Last night at rehearsal, the newest group I’m with started working on a new tune. We decided to do The Beatles’ tune “Taxman” but wanted to come up with our own version that presented a different take on it. We’d talked about Stevie Ray Vaughn’s version, as well as shooting our own recorded ideas back and forth through the modern marvel known as the internet before actually meeting up for rehearsal and working out an entirely different take. What we eventually went with was copping the feel of another tune from the same era but a different group, mashing it together over a fairly simple I IV V blues progression, while essentially maintaining the melody line pretty close to intact. Voila, we had our own version of a “cover” tune that we’re pretty pleased with and that really works within the stylistic palette the band is attempting to focus on, a funky blues-rock combination.

Working with covers is the meat and potatoes of most bar band combos, as well as wedding bands and various other local professional groups. All too often if you want to make money playing on the local circuit these tunes are what is needed for repertoire in order to get the gigs and build a following. It has also come to be a major source of contention between musicians, dividing them into two primary camps and spawning endless debates over originals vs. covers. Many of the cover bands do their best to make a product that is as close to the original version of the chosen piece of music as possible, becoming essentially live juke boxes that copy solos and approach the music in pretty much the same manner as a traditional classical musician does. A smaller number of the bands deal with covers but deal with them as standards, in the same manner that jazz musicians have for decades. Yes, it’s a cover but they make it their own through their own solos and small deviations from the recorded versions. Then there are the covers that border on originals, which might seem like an odd thing to say.

Often the groups or individuals who break down and rebuild covers are also heavily vested in their own originals. They straddle the original vs. cover band divide by doing some altered covers, some originals and maybe some close to straight covers. These folks love their craft/art, and don’t sneer at the concept of getting paid at the end of the night for their work; they expect to be paid. They also tend to step outside of the debate between the integrity of doing either or. Interestingly enough, if we really dig in and take a look at what bands that “made it” have done, we’ll often see that they got their start working with covers, then gradually came up with their own material to work with. There are even many high profile folks out there who have recorded hit records using other peoples’ materials, either as is or creating their own version, as the Atlanta Rhythm Section did with “Spooky.”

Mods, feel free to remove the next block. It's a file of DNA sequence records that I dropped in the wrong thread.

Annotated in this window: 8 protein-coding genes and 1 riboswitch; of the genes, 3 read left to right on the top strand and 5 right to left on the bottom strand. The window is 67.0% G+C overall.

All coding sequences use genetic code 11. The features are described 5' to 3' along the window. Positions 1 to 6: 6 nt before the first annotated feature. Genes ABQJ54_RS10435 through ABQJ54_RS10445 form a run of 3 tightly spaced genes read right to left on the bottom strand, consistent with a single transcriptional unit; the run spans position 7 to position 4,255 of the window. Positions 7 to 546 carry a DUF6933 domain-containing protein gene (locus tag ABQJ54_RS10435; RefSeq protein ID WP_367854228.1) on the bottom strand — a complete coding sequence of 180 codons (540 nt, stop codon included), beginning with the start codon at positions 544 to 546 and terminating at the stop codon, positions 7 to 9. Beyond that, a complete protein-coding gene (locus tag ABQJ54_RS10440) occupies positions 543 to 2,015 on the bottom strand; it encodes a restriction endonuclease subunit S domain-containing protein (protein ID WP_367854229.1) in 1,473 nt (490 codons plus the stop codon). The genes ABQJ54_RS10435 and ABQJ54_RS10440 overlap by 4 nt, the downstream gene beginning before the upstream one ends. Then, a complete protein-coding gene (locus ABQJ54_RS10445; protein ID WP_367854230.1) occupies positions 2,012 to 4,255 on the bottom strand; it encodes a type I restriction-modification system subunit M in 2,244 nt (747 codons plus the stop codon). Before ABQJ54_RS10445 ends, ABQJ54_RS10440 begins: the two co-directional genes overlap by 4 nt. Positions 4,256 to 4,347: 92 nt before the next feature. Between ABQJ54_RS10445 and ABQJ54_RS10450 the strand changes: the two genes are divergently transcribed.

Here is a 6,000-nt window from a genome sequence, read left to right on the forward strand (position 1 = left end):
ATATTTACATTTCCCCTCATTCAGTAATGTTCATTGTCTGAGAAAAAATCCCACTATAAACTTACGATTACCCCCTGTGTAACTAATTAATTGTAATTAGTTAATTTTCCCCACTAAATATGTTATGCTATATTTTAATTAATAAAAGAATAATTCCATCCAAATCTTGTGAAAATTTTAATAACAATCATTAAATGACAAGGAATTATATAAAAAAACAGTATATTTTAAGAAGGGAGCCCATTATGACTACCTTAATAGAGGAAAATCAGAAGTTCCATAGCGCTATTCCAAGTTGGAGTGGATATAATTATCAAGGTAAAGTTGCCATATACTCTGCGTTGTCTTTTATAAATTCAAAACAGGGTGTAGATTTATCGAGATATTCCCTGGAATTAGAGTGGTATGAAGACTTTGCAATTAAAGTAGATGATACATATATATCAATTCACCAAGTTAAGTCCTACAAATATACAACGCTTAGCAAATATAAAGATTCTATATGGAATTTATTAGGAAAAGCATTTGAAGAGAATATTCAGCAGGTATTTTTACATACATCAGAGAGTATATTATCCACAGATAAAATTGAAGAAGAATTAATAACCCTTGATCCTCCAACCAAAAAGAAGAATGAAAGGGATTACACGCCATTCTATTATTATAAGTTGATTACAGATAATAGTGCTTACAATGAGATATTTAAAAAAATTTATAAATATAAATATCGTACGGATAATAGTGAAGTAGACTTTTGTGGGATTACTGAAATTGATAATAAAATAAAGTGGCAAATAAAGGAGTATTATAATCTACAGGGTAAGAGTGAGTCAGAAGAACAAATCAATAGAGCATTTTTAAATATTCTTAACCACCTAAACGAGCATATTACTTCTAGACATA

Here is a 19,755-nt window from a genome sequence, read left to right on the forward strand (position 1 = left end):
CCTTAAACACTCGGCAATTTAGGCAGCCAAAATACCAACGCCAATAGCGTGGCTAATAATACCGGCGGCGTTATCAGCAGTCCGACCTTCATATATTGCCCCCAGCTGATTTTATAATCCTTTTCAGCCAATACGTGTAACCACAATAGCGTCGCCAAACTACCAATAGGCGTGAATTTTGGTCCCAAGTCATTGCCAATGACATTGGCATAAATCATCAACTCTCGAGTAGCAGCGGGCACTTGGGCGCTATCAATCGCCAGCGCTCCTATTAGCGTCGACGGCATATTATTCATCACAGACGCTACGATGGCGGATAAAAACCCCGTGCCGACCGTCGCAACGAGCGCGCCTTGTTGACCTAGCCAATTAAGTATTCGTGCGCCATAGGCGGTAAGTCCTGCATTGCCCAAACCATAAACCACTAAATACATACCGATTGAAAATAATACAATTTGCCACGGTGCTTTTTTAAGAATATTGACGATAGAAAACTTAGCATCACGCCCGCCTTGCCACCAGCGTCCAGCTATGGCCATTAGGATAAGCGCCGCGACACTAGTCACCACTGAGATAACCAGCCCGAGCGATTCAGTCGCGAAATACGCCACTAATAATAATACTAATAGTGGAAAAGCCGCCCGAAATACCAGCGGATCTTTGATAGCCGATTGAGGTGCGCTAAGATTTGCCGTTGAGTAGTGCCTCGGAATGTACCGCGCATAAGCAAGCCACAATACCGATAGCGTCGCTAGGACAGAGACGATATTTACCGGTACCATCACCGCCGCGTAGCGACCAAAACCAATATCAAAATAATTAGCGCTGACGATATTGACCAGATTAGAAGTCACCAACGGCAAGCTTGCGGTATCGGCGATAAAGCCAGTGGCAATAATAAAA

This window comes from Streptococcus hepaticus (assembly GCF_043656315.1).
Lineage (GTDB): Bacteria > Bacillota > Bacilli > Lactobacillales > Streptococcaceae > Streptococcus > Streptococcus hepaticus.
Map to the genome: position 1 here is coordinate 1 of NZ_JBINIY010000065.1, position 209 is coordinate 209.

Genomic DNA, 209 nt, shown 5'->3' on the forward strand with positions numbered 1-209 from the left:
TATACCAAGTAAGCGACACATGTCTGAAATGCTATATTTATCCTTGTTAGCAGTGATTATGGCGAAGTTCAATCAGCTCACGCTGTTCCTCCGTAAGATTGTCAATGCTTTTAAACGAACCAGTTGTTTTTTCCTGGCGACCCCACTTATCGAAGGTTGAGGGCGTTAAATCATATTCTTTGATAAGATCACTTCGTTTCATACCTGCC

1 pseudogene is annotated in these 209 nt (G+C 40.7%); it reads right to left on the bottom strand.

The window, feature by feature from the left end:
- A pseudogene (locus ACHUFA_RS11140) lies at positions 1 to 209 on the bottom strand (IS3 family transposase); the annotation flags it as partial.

Personally I really enjoy the process of rebuilding a cover, particularly in a collaborative situation such as last night’s, and last night’s was a true collaborative effort the whole way around. The guitarist kicked out an idea early in the week. I’m playing bass in the band, but sent out my own recorded idea on guitar. The drummer tossed out a suggestion at rehearsal, which really kicked us into a solid direction in terms of a feel that was different from the guitarist’s and mine. No egos got in the way; we simply ran with it, creating the progression quickly along with guitar and bass parts. The melody just synced right in with it all. We spent close to two hours on the process, locking things in and getting it squared in our memories as well as doing some on the fly recordings to help keep the concept intact. All in all, it was a very satisfying creative experience for all four of us before we went on to work on a few closer to the original version covers.

Making music should always be a creative venture, regardless of the format, genre or process. Whether you’re writing your own pieces, performing ones created by others or revamping an existing arrangement, there is always going to be a creative spark present, and when that spark is missing the music dies. Sometimes the creativity rests in the presentation of a pre-existing line, the interpretation of the feel, phrasing, or purely emotional content. Other times it is creating the actual line itself, writing the piece, and making it make sense to the listener as well as the musician. Regardless of the approach you choose to take, remember to do more than just play the notes.

The Working Band: The Importance of a Large and Varied Repertoire

One of the difficult things about being in a working band is coming up with a variety of repertoire that can serve you well regardless of the situation, particularly when your band is very genre specific. Artistic integrity is great, but quite frankly it doesn’t necessarily build a band following, and the inability to stretch outward to engage your current audience can be detrimental to future booking possibilities. This doesn’t mean that all bands have to be essentially live juke boxes; it just means that there needs to be give and take between the performers and the audience. Usually this means that the band needs to have a catalogue of tunes they can draw from that exceeds the three 45 minute sets standard, sometimes significantly. The deeper you can go with your repertoire, the better off you’re going to be when it comes to keeping your audience engaged and better your chances of being rehired at a potentially better rate in the future.